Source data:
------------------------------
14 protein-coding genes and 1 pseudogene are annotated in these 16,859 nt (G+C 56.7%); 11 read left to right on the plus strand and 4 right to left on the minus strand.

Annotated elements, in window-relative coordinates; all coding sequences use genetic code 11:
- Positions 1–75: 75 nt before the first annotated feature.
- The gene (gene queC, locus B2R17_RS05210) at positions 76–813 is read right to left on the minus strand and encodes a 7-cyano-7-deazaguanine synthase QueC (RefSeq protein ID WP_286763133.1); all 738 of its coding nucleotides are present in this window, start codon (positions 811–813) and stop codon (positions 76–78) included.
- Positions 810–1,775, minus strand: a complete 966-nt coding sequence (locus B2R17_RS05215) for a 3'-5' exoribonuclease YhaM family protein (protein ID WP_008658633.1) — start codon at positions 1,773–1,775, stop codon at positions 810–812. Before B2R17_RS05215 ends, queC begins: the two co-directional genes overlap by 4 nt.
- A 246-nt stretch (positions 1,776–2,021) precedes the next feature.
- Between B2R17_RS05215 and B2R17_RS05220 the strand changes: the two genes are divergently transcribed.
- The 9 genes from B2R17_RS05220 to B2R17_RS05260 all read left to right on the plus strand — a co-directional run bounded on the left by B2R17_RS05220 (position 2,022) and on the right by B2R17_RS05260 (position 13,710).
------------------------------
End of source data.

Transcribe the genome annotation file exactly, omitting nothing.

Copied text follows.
14 protein-coding genes and 1 pseudogene are annotated in these 16,859 nt (G+C 56.7%); 11 read left to right on the plus strand and 4 right to left on the minus strand.

Annotated elements, in window-relative coordinates; all coding sequences use genetic code 11:
- Positions 1–75: 75 nt before the first annotated feature.
- The gene (gene queC, locus B2R17_RS05210) at positions 76–813 is read right to left on the minus strand and encodes a 7-cyano-7-deazaguanine synthase QueC (RefSeq protein ID WP_286763133.1); all 738 of its coding nucleotides are present in this window, start codon (positions 811–813) and stop codon (positions 76–78) included.
- Positions 810–1,775, minus strand: a complete 966-nt coding sequence (locus B2R17_RS05215) for a 3'-5' exoribonuclease YhaM family protein (protein ID WP_008658633.1) — start codon at positions 1,773–1,775, stop codon at positions 810–812. Before B2R17_RS05215 ends, queC begins: the two co-directional genes overlap by 4 nt.
- A 246-nt stretch (positions 1,776–2,021) precedes the next feature.
- Between B2R17_RS05215 and B2R17_RS05220 the strand changes: the two genes are divergently transcribed.
- The 9 genes from B2R17_RS05220 to B2R17_RS05260 all read left to right on the plus strand — a co-directional run bounded on the left by B2R17_RS05220 (position 2,022) and on the right by B2R17_RS05260 (position 13,710).